Every day for nearly 30 years, Walid Elkhatib has sold doughnuts. Glazed, chocolate frosted, Bavarian Kreme and other varieties. As a Dunkin’ Donuts franchisee, he expanded the menu to include breakfast sandwiches, such as egg and cheese bagels.
But he drew the line at serving sandwiches with sausage, ham or bacon because his Muslim faith forbids him from eating or handling pork — a departure from company policy that led Dunkin’ Donuts in 2002 to threaten it would take away his two Chicago-area franchises.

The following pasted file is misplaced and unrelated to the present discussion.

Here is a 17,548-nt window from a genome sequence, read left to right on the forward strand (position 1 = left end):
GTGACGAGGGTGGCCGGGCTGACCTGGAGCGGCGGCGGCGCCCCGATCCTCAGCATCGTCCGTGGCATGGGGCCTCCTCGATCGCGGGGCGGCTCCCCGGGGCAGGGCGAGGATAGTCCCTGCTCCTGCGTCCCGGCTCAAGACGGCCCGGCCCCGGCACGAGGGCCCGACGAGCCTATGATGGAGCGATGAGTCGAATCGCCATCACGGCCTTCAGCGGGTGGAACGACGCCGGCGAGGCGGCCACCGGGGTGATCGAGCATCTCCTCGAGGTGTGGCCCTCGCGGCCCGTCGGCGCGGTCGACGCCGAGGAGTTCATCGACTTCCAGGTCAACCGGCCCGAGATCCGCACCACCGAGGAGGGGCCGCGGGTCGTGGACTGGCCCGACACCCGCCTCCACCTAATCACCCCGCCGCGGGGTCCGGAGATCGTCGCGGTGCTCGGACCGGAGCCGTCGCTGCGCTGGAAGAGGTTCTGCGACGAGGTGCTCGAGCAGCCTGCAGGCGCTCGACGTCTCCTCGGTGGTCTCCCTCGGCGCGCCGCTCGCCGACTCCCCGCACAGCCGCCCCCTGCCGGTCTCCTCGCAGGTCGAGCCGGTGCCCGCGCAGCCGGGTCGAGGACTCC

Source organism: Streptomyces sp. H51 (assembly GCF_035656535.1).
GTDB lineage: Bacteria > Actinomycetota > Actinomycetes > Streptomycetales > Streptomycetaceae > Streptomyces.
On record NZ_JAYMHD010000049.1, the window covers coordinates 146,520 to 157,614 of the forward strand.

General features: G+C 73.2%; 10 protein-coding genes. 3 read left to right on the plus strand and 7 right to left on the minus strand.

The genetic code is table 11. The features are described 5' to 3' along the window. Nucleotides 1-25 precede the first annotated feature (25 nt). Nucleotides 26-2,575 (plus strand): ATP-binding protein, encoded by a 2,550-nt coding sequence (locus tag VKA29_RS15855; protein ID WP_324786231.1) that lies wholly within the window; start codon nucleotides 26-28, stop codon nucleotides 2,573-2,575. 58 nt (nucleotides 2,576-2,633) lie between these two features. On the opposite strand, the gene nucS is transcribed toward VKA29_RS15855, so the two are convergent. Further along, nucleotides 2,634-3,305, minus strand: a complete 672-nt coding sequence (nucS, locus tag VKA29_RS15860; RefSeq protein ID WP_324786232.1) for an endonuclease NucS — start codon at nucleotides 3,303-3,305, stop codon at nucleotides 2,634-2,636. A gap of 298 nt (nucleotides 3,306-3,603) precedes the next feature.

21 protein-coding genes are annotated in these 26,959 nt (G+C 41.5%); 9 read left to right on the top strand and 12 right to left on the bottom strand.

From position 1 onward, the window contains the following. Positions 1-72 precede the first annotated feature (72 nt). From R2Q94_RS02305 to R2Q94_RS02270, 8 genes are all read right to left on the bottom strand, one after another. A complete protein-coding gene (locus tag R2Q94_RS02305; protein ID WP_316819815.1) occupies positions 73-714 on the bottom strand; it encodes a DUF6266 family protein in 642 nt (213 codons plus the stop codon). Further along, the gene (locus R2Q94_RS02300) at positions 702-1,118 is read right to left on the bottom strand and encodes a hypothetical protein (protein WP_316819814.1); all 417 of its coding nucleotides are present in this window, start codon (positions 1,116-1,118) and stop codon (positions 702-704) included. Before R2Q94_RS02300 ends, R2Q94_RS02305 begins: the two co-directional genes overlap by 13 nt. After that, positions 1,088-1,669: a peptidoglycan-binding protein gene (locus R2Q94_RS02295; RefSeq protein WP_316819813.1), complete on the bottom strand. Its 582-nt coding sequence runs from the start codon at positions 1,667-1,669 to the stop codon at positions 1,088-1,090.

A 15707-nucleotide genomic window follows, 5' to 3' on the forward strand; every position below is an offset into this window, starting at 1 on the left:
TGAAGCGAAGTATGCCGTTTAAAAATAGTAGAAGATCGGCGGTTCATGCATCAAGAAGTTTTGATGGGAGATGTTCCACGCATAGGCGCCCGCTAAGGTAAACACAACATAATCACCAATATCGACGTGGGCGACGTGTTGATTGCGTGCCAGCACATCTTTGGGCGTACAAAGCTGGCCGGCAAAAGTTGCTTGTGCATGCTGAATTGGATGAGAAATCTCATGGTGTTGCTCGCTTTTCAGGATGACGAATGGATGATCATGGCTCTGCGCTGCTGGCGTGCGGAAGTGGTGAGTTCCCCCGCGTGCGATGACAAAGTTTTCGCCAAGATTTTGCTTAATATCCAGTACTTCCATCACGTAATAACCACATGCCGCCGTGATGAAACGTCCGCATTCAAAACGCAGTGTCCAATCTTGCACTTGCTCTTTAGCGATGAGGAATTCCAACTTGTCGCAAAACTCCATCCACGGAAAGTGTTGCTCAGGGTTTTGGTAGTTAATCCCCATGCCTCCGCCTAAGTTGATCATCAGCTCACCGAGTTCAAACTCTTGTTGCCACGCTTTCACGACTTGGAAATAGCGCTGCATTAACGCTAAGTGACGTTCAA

So for five years Elkhatib has been waging a legal battle against the Boston chain claiming racial bias, not religious discrimination. The federal court of appeals in Chicago last month reinstated the case, blurring the lines between religion and race.